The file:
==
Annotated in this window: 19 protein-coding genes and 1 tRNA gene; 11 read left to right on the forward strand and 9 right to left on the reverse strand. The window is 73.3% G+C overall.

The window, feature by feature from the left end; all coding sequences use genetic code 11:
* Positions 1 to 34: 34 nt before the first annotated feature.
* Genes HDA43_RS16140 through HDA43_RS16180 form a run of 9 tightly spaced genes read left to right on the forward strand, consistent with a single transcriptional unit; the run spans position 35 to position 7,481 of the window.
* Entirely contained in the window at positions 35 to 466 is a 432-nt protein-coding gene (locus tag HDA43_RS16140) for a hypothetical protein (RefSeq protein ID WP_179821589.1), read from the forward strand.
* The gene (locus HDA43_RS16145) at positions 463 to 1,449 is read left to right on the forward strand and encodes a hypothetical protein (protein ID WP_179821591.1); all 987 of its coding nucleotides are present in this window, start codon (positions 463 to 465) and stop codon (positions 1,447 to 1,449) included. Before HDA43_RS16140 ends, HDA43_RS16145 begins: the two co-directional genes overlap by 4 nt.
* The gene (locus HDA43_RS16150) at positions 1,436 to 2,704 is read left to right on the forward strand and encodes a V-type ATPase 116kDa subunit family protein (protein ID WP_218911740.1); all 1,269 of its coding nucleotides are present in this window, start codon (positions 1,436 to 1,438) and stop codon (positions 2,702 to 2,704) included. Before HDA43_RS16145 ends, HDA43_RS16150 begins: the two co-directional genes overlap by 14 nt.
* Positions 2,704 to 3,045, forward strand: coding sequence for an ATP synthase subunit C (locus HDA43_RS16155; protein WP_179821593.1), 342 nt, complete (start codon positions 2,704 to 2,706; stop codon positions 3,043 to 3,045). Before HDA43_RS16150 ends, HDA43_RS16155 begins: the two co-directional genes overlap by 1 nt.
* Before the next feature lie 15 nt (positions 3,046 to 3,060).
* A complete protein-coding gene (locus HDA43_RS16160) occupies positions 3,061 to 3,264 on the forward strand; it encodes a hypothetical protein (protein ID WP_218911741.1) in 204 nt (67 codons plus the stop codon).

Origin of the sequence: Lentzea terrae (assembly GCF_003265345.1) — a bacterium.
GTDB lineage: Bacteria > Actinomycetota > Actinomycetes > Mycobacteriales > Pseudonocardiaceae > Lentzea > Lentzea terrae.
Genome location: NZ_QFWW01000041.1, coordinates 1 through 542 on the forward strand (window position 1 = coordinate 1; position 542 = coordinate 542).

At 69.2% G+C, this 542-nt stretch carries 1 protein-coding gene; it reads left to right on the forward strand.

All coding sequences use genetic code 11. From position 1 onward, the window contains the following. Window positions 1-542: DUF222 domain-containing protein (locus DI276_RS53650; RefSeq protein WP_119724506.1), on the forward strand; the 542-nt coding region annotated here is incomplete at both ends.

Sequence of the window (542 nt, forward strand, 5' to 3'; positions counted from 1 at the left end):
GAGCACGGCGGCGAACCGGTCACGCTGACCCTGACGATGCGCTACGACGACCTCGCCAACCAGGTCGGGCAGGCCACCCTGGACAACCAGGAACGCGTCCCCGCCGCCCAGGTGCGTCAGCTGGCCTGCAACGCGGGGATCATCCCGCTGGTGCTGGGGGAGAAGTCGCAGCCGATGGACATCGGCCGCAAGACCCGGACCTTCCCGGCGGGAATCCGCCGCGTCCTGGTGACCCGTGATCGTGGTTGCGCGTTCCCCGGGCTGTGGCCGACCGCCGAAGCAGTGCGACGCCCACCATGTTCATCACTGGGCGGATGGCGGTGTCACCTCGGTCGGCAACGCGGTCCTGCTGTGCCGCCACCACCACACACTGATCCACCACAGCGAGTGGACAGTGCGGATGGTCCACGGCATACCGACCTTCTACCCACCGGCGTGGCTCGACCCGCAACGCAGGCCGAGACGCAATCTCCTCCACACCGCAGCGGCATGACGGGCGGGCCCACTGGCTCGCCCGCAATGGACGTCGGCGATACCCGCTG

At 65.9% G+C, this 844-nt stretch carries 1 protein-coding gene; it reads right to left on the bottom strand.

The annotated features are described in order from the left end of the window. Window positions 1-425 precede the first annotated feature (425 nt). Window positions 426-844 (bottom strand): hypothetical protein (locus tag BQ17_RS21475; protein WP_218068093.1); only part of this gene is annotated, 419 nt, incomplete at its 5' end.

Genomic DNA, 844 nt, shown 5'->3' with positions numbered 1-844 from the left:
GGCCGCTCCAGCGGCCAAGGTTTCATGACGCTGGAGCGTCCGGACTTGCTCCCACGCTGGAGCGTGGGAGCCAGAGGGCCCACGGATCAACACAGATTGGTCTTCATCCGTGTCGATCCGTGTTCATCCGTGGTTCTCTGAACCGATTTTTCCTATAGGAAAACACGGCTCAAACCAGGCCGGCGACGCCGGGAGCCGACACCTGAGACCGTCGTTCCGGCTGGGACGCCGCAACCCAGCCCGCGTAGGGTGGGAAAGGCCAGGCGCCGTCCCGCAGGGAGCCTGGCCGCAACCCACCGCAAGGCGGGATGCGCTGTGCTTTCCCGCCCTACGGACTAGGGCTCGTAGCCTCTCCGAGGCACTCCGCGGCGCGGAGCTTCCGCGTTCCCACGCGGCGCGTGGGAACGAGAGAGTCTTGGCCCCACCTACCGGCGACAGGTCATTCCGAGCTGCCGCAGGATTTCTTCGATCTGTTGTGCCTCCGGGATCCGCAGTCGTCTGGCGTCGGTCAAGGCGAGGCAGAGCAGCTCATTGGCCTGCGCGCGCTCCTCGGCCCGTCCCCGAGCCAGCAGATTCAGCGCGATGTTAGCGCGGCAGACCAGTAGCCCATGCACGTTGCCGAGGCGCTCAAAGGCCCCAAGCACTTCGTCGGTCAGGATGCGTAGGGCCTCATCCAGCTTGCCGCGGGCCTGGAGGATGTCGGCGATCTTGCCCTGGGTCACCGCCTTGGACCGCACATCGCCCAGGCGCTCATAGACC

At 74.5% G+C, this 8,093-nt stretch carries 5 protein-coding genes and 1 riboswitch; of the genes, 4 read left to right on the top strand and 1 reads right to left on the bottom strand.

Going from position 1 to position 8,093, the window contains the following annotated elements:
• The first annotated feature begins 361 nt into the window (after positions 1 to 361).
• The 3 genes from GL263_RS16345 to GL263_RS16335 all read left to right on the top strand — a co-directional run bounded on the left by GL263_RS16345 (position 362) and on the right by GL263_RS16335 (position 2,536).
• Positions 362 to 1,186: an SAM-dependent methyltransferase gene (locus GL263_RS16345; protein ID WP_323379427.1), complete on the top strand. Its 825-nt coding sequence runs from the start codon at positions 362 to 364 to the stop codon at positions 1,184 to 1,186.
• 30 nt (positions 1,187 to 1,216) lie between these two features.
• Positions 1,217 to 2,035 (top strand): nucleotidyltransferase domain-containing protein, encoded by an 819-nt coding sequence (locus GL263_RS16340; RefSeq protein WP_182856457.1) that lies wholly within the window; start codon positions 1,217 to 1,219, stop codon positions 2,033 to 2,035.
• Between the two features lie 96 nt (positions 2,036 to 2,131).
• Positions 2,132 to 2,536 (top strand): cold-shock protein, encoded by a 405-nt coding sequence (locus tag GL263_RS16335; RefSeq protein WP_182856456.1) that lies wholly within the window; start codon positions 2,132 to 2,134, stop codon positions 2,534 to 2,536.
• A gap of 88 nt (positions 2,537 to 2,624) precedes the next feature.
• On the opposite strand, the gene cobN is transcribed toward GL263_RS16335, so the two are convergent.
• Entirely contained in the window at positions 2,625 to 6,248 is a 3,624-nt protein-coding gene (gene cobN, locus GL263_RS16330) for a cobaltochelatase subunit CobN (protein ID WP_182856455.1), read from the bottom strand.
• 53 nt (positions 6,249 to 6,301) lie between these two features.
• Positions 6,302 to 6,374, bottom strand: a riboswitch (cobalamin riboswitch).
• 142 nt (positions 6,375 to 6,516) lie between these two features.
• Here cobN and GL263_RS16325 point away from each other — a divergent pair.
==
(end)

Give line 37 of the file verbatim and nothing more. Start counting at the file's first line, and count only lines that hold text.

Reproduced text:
• Here cobN and GL263_RS16325 point away from each other — a divergent pair.